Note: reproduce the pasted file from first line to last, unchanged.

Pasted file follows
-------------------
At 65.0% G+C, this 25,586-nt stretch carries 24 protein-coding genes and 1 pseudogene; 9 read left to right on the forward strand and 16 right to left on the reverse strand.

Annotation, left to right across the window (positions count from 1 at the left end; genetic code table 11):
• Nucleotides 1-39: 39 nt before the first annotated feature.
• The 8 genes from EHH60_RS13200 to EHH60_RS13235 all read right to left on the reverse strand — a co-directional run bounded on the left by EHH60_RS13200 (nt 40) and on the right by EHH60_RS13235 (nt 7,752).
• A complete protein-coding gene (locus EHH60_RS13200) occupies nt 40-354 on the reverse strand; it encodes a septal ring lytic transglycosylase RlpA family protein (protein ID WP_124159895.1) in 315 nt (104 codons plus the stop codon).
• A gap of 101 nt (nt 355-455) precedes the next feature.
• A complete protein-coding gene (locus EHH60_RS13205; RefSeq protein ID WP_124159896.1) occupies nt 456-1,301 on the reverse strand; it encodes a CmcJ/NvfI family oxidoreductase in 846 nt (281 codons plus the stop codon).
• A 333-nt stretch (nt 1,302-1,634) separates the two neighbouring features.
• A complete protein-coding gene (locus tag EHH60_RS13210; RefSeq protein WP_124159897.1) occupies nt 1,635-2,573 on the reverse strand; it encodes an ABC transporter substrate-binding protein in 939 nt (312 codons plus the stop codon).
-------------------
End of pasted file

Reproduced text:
At 65.0% G+C, this 25,586-nt stretch carries 24 protein-coding genes and 1 pseudogene; 9 read left to right on the forward strand and 16 right to left on the reverse strand.

Annotation, left to right across the window (positions count from 1 at the left end; genetic code table 11):
• Nucleotides 1-39: 39 nt before the first annotated feature.
• The 8 genes from EHH60_RS13200 to EHH60_RS13235 all read right to left on the reverse strand — a co-directional run bounded on the left by EHH60_RS13200 (nt 40) and on the right by EHH60_RS13235 (nt 7,752).
• A complete protein-coding gene (locus EHH60_RS13200) occupies nt 40-354 on the reverse strand; it encodes a septal ring lytic transglycosylase RlpA family protein (protein ID WP_124159895.1) in 315 nt (104 codons plus the stop codon).
• A gap of 101 nt (nt 355-455) precedes the next feature.
• A complete protein-coding gene (locus EHH60_RS13205; RefSeq protein ID WP_124159896.1) occupies nt 456-1,301 on the reverse strand; it encodes a CmcJ/NvfI family oxidoreductase in 846 nt (281 codons plus the stop codon).
• A 333-nt stretch (nt 1,302-1,634) separates the two neighbouring features.
• A complete protein-coding gene (locus tag EHH60_RS13210; RefSeq protein WP_124159897.1) occupies nt 1,635-2,573 on the reverse strand; it encodes an ABC transporter substrate-binding protein in 939 nt (312 codons plus the stop codon).